East Campus 5 (EC5)
305 Phillip Street
Tel: 519 888-4567 x 31012
Current position: Marketing Coordinator Rapid Novor (biotechnology startup)
Co-op position: Growth Specialist, Hubba (tech startup) & Usability Researcher, Desire2Learn
Academic background: Bachelors of Arts, Religion, Celtic Studies & Book and Media Studies, University of Toronto (third year, studied abroad at the University of Glasgow)
I honestly had no idea what I wanted to do after my undergrad degree, but the only thing I knew for sure, was that I didn’t want to stop learning. MPS seemed like a great program because it was so diverse, which really appealed to my indecisive undergrad self. Also, it didn’t seem like a typical university program where I would graduate with only theoretical skills; it looked like a program that taught practical skills (which it did).
My co-op experience was random because I applied to EVERYTHING that remotely interested me. Something you will learn about this program is that you can literally be and do nearly whatever you want, and everything is transferable! As a result, I found co-op really allowed me to figure out where my skills were applicable and helped me figure out what I liked and didn’t like. I discovered that I like the fast-paced work environment of a tech startup, and dislike jobs with monotonous routines.
My current job is honestly a position I never thought I would find myself in I never saw myself working in sales; nor did I see myself working in the science field. Yet, somehow through the magic of job applications, I ended up in a position which lets me optimize my skill set I developed during my MPS academic term. To put this into perspective, I use general statistical analysis to figure out what’s working and not working with our current sales and marketing approaches (MPS Statistics); I have to organize my schedule to figure out the logistics of conferences and collaborate with international clients (MPS Project Management); and I have to communicate in a succinct manner (MPS Communications), albeit not government briefs (trust me when I say science is a language of its own).
It’s a realistic skill-set. The instructors don’t just paint hypothetical pictures of how to do something, they actually get you TO DO IT. From Q&A, to briefs, to cost-benefit analysis, it’s all covered. Also, MPS does a great job of randomly pairing group members so that you’ll have a chance to work with the majority of the program members at one point or another. Why is this beneficial? It teaches you how to adapt to different learning styles, and how to work with different personalities.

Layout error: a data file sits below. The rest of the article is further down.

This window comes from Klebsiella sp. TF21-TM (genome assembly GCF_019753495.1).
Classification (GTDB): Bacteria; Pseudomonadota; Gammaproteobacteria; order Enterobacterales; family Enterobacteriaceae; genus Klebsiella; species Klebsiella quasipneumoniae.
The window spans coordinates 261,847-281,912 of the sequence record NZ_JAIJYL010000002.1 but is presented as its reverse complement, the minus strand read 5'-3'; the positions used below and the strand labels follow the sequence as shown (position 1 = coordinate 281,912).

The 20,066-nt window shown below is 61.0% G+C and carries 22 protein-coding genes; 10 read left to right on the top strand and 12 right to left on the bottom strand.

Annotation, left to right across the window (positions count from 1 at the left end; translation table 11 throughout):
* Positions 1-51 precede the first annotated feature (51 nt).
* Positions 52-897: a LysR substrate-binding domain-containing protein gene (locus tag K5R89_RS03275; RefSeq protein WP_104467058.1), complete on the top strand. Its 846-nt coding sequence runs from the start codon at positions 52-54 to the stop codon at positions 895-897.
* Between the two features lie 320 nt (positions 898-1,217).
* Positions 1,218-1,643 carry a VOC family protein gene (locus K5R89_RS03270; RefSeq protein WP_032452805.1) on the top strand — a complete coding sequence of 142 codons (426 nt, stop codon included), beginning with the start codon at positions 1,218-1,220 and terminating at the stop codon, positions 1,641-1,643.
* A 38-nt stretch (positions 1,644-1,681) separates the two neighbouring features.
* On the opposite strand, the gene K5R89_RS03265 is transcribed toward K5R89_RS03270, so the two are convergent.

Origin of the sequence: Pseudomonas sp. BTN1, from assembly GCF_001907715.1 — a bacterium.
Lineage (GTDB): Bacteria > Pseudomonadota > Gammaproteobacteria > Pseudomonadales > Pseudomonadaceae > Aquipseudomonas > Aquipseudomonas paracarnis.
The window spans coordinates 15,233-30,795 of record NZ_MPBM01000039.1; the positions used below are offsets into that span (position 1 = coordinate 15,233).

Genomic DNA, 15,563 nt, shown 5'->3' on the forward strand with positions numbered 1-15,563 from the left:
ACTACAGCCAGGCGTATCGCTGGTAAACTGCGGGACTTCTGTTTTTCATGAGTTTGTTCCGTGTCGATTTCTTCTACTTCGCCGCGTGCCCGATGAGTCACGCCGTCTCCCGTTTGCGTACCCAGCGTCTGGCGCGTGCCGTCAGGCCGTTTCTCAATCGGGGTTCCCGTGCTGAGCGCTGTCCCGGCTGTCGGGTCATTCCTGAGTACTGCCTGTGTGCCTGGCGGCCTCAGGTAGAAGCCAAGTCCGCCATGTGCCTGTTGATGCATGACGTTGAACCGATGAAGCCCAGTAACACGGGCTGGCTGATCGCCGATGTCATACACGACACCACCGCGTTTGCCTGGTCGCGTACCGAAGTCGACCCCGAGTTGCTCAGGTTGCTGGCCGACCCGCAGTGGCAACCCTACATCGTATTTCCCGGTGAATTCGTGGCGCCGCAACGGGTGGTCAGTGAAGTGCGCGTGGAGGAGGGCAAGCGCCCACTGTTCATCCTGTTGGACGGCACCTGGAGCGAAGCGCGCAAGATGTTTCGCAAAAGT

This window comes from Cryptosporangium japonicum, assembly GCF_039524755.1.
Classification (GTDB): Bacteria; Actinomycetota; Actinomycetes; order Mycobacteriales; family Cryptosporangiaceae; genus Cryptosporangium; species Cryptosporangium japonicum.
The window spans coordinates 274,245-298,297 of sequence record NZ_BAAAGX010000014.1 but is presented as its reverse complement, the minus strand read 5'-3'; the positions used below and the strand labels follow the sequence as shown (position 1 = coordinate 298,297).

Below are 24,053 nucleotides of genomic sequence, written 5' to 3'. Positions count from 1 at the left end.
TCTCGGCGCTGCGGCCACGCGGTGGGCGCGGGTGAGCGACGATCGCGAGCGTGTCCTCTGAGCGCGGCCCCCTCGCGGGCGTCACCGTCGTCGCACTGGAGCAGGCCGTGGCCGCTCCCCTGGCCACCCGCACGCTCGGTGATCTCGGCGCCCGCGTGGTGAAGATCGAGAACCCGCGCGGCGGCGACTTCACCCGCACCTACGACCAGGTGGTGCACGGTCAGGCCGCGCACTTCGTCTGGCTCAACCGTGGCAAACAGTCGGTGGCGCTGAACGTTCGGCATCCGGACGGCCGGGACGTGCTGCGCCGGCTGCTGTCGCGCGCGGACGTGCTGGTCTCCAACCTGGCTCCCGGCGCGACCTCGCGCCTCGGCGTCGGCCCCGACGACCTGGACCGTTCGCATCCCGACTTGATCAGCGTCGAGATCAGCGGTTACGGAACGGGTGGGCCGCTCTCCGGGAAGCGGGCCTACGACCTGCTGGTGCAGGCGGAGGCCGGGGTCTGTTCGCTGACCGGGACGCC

The Toronto networking event. It’s not only fun because you’re getting in front of people who could potentially be your future employer or reference, but it’s a blast in general. Everyone looks 10/10 and has their game face on, but the moment the clocks strike (I think 9pm), it’s time to let loose! This was probably the first event I really got to know the rest of my cohort; the majority of people had some sick moves!
I learned that although I had NO idea what to do with my life, pretty much no one did. That fact eased my mind completely knowing that I wasn’t in this alone. The good thing is that people start pointing out things you would be good at based on how they’ve seen you perform in and out of class, and they make career suggestions you might never have considered. When you’re surrounded by such a smart group of people, great ideas are bound to happen, including figuring out your career objectives.
Don’t enter the program thinking you want position X and only position X; it’s going to limit your opportunities. It’s fine to have a good idea of a general field you want to work in, however what you’ll probably find is that the courses you didn’t think you’d like, will end up being your favourite, or the position you didn’t think you’d want, will end up being the stepping stone to your dream job! Also, CHILL, relax and just enjoy the 18 months, and trust me when I say, it’s going to FLY by!
The University of Waterloo acknowledges that much of our work takes place on the traditional territory of the Neutral, Anishinaabeg and Haudenosaunee peoples. Our main campus is situated on the Haldimand Tract, the land granted to the Six Nations that includes six miles on each side of the Grand River. Our active work toward reconciliation takes place across our campuses through research, learning, teaching, and community building, and is centralized within our Office of Indigenous Relations.